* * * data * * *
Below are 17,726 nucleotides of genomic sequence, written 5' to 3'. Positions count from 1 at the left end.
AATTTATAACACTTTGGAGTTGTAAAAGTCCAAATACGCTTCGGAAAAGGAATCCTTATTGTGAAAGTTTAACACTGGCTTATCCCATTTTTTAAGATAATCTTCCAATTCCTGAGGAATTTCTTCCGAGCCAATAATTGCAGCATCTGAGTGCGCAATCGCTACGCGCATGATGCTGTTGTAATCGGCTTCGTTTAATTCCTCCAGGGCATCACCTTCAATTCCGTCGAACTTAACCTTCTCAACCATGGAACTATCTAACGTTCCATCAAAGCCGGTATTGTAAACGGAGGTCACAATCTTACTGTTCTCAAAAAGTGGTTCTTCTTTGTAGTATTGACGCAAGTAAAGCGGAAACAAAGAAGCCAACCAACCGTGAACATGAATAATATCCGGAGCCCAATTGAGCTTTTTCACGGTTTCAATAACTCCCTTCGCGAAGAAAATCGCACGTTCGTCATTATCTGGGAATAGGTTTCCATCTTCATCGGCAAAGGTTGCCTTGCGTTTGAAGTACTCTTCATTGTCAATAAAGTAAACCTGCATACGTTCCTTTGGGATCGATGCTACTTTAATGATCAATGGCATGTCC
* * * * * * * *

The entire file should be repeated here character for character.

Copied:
Below are 17,726 nucleotides of genomic sequence, written 5' to 3'. Positions count from 1 at the left end.
AATTTATAACACTTTGGAGTTGTAAAAGTCCAAATACGCTTCGGAAAAGGAATCCTTATTGTGAAAGTTTAACACTGGCTTATCCCATTTTTTAAGATAATCTTCCAATTCCTGAGGAATTTCTTCCGAGCCAATAATTGCAGCATCTGAGTGCGCAATCGCTACGCGCATGATGCTGTTGTAATCGGCTTCGTTTAATTCCTCCAGGGCATCACCTTCAATTCCGTCGAACTTAACCTTCTCAACCATGGAACTATCTAACGTTCCATCAAAGCCGGTATTGTAAACGGAGGTCACAATCTTACTGTTCTCAAAAAGTGGTTCTTCTTTGTAGTATTGACGCAAGTAAAGCGGAAACAAAGAAGCCAACCAACCGTGAACATGAATAATATCCGGAGCCCAATTGAGCTTTTTCACGGTTTCAATAACTCCCTTCGCGAAGAAAATCGCACGTTCGTCATTATCTGGGAATAGGTTTCCATCTTCATCGGCAAAGGTTGCCTTGCGTTTGAAGTACTCTTCATTGTCAATAAAGTAAACCTGCATACGTTCCTTTGGGATCGATGCTACTTTAATGATCAATGGCATGTCC